Users of the defunct FTX cryptocurrency exchange have launched a class action lawsuit against the business and its founder Sam Bankman-Fried (SBF). They demand the return of their crypto that was on the exchange when it went down.
According to reutersThe action is the most recent attempt to assert legal ownership of FTX’s shuttered and decommissioned assets. Plaintiffs claim that FTX misappropriated and obscured the source of customer funds.
The suit was filed in the United States Bankruptcy Court in Delaware. It called for FTX customers to pay first.
The suit reads, “Members of the client class should not be lined up with secured or general unsecured creditors in these bankruptcy proceedings, merely to share in the decreased property assets of FTX Group and Alameda.”
Many customers pulled out of the struggling cryptocurrency exchange when concerns about its financial solvency came to the fore. On November 11, the Bahamas-based exchange filed for Chapter 11 bankruptcy protection days after withdrawals were halted.
Sam Bankman-Fried faces multiple criminal charges including fraud and embezzlement. He allegedly used client funds to promote his own quantitative crypto trading business, Alameda Research.
Although Sam Bankman-Fried admitted that FTX’s risk management was poor, he insisted that he had no criminal liability. He was released on $250 million bond last week, just days before Christmas, and has not yet entered a plea.
FTX should be the customer priority
This class action complaint seeks to establish that the Customer Property does not belong to FTX and must be returned in full. The class action suit involves more than 1 million FTX customers in the US and abroad.
Additionally, the Complainants argue that the property recovered or linked to Alameda is not Alameda’s property. Similarly, the complaint asks the court to return funds stored in FTX US accounts for US customers and FTX.com accounts for non-US customers.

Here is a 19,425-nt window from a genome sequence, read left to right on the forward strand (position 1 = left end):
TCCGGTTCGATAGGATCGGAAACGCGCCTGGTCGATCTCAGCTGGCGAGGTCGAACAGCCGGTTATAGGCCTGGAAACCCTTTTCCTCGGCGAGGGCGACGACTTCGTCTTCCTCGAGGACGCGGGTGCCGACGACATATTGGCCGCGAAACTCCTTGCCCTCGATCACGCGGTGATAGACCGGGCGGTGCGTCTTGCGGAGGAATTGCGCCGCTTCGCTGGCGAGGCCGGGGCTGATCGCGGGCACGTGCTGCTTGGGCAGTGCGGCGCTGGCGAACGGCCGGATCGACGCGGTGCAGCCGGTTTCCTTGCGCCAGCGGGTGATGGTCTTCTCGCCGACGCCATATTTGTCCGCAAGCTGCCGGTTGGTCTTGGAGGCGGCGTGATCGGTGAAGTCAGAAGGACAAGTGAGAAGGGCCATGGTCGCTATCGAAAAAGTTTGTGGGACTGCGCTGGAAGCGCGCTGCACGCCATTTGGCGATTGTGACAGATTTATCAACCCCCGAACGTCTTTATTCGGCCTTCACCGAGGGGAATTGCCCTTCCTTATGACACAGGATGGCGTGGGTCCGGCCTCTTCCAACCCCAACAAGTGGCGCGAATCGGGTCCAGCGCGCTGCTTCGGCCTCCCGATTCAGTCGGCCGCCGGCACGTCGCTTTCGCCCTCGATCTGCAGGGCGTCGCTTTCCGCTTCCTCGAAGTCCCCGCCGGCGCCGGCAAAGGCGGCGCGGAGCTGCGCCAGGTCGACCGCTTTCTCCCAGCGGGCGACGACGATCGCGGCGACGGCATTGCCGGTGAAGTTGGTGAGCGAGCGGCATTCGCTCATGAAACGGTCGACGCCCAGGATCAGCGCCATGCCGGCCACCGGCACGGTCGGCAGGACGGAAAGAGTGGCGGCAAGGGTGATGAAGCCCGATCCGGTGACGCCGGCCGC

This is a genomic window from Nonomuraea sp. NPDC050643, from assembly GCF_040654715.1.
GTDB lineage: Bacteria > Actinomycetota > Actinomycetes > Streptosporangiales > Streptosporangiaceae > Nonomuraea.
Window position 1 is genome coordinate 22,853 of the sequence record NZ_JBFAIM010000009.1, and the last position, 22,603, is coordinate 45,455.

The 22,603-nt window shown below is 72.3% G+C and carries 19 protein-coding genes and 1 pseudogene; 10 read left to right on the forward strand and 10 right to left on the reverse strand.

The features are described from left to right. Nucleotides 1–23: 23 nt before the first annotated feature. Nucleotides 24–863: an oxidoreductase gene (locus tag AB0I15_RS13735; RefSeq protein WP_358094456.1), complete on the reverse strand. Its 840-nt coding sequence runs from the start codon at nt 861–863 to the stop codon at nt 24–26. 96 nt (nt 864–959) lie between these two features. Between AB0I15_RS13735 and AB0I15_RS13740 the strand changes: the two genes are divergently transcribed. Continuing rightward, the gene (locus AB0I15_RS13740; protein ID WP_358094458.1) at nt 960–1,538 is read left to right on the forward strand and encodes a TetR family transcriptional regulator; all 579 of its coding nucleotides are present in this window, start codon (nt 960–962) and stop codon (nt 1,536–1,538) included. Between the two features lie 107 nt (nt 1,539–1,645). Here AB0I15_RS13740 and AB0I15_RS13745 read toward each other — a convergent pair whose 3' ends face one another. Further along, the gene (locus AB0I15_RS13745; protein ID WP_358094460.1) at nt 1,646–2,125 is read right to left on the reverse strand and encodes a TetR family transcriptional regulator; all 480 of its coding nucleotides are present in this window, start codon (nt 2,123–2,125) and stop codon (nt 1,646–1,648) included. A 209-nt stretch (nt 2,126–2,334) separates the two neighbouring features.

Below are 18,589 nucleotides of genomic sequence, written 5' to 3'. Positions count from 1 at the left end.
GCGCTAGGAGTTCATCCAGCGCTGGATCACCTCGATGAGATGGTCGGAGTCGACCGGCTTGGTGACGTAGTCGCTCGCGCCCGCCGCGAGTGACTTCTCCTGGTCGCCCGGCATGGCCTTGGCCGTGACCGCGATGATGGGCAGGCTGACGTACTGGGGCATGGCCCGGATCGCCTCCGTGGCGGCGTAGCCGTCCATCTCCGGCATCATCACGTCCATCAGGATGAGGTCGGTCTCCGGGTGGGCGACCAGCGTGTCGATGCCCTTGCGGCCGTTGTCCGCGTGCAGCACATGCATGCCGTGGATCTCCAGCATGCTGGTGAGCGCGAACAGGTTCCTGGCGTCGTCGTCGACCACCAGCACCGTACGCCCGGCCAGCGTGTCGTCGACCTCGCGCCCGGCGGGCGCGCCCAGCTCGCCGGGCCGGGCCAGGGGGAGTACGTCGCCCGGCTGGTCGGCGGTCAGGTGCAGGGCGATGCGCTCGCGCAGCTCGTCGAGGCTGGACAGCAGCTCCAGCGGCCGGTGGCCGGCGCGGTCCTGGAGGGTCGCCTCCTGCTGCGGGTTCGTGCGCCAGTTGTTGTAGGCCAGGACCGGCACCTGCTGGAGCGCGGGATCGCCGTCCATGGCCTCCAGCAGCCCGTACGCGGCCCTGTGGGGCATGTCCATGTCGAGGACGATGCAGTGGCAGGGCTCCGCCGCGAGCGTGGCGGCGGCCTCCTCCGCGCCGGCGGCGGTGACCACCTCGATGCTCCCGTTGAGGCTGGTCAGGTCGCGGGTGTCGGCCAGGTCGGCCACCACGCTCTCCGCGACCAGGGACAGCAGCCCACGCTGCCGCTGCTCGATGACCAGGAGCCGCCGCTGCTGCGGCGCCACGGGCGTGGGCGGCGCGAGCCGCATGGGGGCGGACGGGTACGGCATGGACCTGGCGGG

If the court decides differently, the lawsuit wants the judge to establish that customers have priority with respect to back payments over other creditors.
It is important to understand that most cryptocurrency businesses are unregulated and are often headquartered in countries with lax regulations. Unlike traditional bank or stockbroker deposits, deposits at cryptocurrency exchanges are generally not guaranteed. It will be challenging to prove who owns the deposits – the crypto firm or the customer.
Caroline Ellison pleads guilty and apologises.
Caroline Ellison and Gary Wang entered guilty pleas According to a Dec. 21 filing by the US Attorney for the Southern District of New York. Wang co-founded the FTX exchange, and Ellison served as the former CEO of Alameda Research.
Ellison, who pleaded guilty to fraud and other crimes, also underlined that top executives were aware of the ongoing financial fraud. The executive said that they wasted consumer money.
“I am truly sorry for what I did. I knew it was wrong.” Alison Said In a federal court in New York, United States.
During the trial, Ellison admitted to conspiring to use billions in FTX customer accounts to pay off the loans. Almeida allegedly took these loans to make risky investments.
FTX executives have created a special code that gives Alameda Research access to unlimited lines of credit without depositing collateral, paying interest on negative balances, or being subject to margin calls.
“I also understand that many FTX customers have invested in crypto derivatives and most FTX customers did not expect that FTX would lend their digital asset holdings and fiat currency deposits to Alameda in this manner,” said Caroline Allison.
BeInCrypto has reached out to the company or the person involved in the story for an official statement regarding the recent development, but has yet to hear back.
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